The title of this post is, in its entirety, the "saddest short story ever" which Ernest Hemingway was alleged to have written on a bet.
In the rain.
Actually, the Hemingway part is made-up, but still, pretty good story.
It also makes a pretty apt title for the obit for the Great Thing That Never Was...
The Guerrilla Tactics of The Racket, and How It Almost Upended JournalismBY MAT HONAN 12.15.14In September, when it wasn’t quite autumn in New York but after the long hot summer had ended, I rode up an elevator in New York’s Flat Iron district to the offices of First Look Media to meet with the guerrilla editors of The Racket. The Racket has since folded, without ever launching. Which is a shame, not only because it had built a great team full of interesting writers, but also because it was going to be a lot of fun.The Racket was to be a showcase for Matt Taibbi,the Rolling Stone reporter who made a name for himself running a newspaper in Russia before becoming one of the financial industry’s harshest critics. Taibbi hired great, voicey, no-bullshit editors like Alex Pareene and Edith Zimmerman. The plan was to make an Internet magazine that mixed hard-hitting reporting and in-depth features with wicked, Spy magazine-style satire. And the occasional kitten video.But The Racket is dead now. Its parent, First Look Media, put a bullet in it and dumped the body with a short blog post. Buh-bye. First Look is financed by Pierre Omidyar, an eBay founder, who last year announced he was dropping hundreds of millions into a new media organization....The Racket wanted to be prankish and fun. But all that lampooning would be in the service of satirizing what they saw as bad journalism.Bad journalism, in The Racket’s eyes, was a publication like The New Republic. While TNR has managed to outlast The Racket by about 100 years, it’s had its own turmoil recently, after its owner (Facebook co-founder Chris Hughes) clumsily canned editor-in-chief Franklin Foer in order to replace him with an editor who once ran Gawker, then watched as two thirds of the staff and writers walked out in protest.But way back in September, and really throughout this past summer, The Racket already was going at Foer in its own quiet, yet suitably obnoxious, way. After noticing that he had fewer than 10,000 followers on Twitter, they bought him 100,000 in chunks of a few thousand at a time—although the number was in constant flux because Twitter kept zapping the bot accounts. The point to all of it was … well … They didn’t really seem to have one? Other than that Foer represented the kind of conventional thinking and anodyne voice that was at the helm of too many old media properties. So the plan, they said, was to mess with him by buying him the kind of large following the editor of something like The New Republic deserved—and then some. “We want to make him the Justin Bieber of centrist beltway journalism,” said Taibbi....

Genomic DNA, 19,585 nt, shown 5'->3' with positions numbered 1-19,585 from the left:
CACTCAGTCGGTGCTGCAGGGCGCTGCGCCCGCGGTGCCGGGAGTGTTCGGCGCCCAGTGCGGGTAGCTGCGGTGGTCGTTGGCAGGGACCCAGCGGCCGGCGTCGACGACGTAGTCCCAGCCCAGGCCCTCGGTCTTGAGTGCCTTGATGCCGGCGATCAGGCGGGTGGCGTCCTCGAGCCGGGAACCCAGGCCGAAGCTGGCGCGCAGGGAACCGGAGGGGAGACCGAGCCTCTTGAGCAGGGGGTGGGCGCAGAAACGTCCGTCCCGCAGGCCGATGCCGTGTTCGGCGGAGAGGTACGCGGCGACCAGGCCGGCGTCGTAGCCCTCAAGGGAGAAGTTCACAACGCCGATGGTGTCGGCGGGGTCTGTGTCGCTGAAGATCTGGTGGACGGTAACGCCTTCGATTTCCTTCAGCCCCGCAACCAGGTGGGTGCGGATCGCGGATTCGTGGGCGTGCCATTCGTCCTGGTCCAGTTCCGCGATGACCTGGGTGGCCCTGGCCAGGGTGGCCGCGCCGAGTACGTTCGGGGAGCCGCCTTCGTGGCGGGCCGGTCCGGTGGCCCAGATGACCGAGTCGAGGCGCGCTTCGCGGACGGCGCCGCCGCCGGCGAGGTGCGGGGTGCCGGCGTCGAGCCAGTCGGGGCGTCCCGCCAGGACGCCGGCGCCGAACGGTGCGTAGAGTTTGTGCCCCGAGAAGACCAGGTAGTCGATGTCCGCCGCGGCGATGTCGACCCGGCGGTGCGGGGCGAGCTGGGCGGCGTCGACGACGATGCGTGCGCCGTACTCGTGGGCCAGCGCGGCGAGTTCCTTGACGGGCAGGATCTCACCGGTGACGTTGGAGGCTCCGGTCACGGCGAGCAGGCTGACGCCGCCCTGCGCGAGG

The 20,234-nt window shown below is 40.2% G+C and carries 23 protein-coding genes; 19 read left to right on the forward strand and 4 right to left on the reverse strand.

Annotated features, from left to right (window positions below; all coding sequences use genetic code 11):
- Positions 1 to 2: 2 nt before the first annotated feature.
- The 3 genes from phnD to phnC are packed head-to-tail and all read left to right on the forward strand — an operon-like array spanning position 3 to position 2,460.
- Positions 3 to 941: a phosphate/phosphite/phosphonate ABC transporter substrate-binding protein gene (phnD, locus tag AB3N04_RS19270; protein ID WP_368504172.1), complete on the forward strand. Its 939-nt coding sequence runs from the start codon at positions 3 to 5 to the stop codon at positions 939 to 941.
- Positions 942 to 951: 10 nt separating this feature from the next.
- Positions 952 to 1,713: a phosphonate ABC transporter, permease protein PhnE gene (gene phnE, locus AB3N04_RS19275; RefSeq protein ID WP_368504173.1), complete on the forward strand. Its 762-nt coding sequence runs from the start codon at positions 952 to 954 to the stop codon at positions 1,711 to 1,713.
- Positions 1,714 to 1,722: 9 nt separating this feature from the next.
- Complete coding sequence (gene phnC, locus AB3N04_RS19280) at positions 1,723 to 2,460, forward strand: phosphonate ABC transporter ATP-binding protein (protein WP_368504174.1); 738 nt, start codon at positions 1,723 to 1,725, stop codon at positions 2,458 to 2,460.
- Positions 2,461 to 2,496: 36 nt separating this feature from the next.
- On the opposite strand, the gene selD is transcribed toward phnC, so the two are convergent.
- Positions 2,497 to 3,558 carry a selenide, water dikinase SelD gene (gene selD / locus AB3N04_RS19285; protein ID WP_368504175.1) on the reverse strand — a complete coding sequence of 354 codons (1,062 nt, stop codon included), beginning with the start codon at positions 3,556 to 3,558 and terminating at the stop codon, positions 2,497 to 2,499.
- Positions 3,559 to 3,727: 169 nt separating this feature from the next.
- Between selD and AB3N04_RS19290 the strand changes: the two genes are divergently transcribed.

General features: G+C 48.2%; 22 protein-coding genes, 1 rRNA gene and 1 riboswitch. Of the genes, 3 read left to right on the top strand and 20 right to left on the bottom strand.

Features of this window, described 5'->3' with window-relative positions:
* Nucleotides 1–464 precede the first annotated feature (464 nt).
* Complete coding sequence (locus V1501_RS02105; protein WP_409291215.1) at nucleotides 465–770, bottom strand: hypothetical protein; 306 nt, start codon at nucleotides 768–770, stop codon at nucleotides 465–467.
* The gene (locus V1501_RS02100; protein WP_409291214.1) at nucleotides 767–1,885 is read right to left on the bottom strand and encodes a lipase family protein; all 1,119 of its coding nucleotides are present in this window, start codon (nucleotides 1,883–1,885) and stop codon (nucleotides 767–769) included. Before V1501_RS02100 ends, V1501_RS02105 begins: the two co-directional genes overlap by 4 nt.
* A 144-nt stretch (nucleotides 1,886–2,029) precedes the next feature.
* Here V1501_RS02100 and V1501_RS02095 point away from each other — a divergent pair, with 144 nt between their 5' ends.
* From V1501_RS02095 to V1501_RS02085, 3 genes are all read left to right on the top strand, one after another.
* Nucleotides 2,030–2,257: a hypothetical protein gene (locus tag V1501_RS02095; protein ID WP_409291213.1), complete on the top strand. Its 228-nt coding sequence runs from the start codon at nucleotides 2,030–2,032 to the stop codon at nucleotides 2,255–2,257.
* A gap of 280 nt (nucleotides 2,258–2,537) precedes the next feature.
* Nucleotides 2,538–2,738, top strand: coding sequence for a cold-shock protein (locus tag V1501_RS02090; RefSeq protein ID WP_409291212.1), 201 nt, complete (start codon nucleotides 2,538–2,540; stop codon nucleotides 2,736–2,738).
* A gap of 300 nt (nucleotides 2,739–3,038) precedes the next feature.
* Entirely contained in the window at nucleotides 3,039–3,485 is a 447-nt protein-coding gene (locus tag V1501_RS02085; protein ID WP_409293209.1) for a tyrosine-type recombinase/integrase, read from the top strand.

Boy, it sure sounds like it woulda been fun.
Too bad they snuffed it in utero.
For Sale: New Media, Never Born.